West Point in the Making of America

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Rail-head Dump at Menil-la-Tour

Rail-head Dump at Menil-la-Tour



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Feeding the troops

Feeding the troops

Officer’s Mess, Ammunition train in the field northwest of Chateau Thierry

Officer’s Mess, Ammunition train in the field northwest of Chateau Thierry

Pack mules in action

Pack mules in action

At the Camouflage Factory in Dijon

At the Camouflage Factory in Dijon



Supplying the Army

“At first there will be increased slaughter—increased slaughter on so terrible a scale as to render it impossible to push the battle to a decisive issue. . . . Then, instead of a war fought out to the bitter end in a series of decisive battles, we shall have to substitute a long period of continually increasing strain upon the resources of the combatants. . . . That is the future of war—not fighting but famine, not the slaying of men but the bankruptcy of nations and the break-up of the whole social organization.”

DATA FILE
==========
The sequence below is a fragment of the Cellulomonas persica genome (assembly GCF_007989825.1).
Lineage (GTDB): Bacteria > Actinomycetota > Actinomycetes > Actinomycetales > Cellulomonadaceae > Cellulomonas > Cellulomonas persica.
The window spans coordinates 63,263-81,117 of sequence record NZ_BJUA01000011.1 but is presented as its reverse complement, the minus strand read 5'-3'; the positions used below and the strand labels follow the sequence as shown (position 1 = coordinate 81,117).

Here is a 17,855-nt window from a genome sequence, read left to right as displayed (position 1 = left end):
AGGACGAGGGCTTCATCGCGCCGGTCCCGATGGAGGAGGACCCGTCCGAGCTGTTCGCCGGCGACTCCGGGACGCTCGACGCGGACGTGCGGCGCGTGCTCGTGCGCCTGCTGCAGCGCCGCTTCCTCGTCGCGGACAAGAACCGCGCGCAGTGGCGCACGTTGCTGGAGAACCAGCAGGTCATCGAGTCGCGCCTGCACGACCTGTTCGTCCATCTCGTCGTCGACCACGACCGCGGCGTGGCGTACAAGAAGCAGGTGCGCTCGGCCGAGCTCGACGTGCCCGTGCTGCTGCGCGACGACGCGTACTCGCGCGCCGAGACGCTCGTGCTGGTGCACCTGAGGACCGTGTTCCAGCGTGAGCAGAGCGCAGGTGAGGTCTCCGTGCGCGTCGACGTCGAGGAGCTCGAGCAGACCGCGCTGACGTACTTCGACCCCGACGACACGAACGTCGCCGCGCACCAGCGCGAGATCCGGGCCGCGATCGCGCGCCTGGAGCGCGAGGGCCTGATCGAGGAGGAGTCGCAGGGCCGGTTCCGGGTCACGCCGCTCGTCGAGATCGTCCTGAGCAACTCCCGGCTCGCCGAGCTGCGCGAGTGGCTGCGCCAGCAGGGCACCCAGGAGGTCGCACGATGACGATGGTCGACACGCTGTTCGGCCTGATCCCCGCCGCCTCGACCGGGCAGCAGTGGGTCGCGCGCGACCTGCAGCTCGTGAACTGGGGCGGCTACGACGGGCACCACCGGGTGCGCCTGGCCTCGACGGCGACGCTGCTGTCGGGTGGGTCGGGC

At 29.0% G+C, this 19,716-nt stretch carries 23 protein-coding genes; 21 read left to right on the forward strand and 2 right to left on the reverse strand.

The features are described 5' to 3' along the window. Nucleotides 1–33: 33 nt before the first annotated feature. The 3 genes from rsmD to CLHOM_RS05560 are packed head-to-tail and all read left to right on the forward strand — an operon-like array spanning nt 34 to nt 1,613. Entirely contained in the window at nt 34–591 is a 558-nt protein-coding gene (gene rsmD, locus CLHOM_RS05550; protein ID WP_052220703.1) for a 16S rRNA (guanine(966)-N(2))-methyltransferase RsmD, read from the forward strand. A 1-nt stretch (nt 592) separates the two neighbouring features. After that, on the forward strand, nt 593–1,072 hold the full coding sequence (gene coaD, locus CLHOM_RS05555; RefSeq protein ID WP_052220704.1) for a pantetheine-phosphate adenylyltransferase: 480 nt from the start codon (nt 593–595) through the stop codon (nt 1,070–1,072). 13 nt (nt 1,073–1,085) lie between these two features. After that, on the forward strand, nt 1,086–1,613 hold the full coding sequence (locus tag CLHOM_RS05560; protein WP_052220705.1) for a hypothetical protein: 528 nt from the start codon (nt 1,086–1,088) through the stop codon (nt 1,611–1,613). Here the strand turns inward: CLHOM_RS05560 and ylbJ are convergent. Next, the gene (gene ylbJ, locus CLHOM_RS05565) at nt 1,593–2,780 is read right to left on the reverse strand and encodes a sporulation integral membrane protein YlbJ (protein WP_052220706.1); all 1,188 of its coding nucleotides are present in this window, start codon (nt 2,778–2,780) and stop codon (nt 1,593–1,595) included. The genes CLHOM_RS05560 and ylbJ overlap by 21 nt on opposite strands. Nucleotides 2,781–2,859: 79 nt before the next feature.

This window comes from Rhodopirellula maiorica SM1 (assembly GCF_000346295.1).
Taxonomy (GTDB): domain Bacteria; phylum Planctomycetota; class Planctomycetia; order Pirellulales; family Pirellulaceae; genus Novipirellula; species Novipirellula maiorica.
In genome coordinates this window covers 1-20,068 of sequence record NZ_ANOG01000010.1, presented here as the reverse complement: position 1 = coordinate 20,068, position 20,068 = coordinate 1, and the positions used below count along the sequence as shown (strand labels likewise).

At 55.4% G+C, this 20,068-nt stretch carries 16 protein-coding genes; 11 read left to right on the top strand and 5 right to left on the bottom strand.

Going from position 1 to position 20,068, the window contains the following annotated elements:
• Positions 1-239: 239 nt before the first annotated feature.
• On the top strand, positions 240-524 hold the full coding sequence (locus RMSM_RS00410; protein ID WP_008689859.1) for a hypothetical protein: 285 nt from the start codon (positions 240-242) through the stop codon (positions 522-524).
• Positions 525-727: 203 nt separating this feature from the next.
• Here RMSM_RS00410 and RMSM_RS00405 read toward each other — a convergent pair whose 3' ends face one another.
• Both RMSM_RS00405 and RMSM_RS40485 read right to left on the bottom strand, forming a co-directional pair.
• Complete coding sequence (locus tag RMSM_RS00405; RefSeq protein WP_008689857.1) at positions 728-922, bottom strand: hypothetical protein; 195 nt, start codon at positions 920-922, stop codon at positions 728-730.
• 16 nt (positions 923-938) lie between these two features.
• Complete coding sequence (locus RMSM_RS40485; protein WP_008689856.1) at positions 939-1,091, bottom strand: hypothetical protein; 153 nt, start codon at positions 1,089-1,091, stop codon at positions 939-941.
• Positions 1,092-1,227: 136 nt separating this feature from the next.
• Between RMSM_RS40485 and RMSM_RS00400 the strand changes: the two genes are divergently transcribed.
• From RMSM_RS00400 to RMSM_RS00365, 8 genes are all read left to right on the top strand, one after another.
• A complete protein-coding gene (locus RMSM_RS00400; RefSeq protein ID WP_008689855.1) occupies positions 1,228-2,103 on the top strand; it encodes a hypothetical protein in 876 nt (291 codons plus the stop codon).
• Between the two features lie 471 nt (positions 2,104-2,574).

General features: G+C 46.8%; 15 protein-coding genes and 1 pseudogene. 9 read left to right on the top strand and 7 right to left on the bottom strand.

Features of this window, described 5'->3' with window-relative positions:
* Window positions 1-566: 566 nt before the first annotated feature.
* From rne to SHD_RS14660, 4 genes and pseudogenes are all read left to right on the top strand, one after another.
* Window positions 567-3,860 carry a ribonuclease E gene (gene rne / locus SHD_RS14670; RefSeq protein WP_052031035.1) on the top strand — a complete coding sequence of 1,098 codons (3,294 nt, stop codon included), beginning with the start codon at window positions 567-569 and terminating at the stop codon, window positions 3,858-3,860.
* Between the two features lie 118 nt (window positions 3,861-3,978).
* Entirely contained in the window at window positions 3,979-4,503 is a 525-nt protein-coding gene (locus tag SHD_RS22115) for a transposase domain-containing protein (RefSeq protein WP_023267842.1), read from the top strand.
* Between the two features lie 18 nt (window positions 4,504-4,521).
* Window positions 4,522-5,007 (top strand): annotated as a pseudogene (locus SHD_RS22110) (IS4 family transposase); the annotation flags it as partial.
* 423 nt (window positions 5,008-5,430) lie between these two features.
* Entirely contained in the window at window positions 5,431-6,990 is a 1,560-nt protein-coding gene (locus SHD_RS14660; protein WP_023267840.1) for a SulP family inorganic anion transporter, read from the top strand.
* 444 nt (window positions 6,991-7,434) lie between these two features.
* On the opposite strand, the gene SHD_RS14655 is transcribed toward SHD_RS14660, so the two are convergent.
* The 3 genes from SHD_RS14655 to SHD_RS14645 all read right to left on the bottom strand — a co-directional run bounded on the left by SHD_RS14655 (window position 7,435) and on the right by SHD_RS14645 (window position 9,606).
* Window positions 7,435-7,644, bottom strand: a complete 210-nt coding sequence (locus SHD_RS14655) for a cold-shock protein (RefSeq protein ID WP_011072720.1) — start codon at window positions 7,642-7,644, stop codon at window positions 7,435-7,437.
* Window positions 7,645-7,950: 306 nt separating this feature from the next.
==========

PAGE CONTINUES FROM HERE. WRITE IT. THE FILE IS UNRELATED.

—Jean de Bloch, Is War Now Impossible? The Future of War in Its Technical, Economic and Political Relations, 1899




“Amateurs study tactics,” goes an old saying, “armchair generals study strategy, but professionals study logistics [obtaining and moving supplies].” A wave of reform, stimulated by the logistic failures of the Spanish-American War and sustained by the Progressive Movement, swept the army in the decade before World War I. The more tightly run, businesslike army administration that emerged included reorganized supply services, although significant elements of the old independent bureau system remained intact.

On the eve of America’s entry into the War, three major bureaus provided the army with its supplies and equipment. The Quartermaster Corps under Henry Sharpe (Class of 1880) provided and distributed food, clothing, and everything else the army needed except munitions and communications. All aspects of weapons and ammunition, from design to maintenance, belonged to the Ordnance Corps under William Crozier (Class of 1876). The Signal Corps under George Squier (Class of 1887) was responsible for communications gear and airplanes.



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William Crozier




Key Figures






William Crozier
William Crozier
1855–1942
Class of 1876



Henry Granville Sharpe
Henry Granville Sharpe
1858–1947
Class of 1880



George Owen Squier
George Owen Squier
1865–1934
Class of 1887





Smithsonian National Museum of American History


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West Point in History Introduction 1802–1860 1861–1870 1866–1914 1914–1918 Epilogue Introduction 1802–1860 1861–1870 1866–1914 1914–1918 Epilogue Mobilizing Manpower and Industry Supplying the Army America at War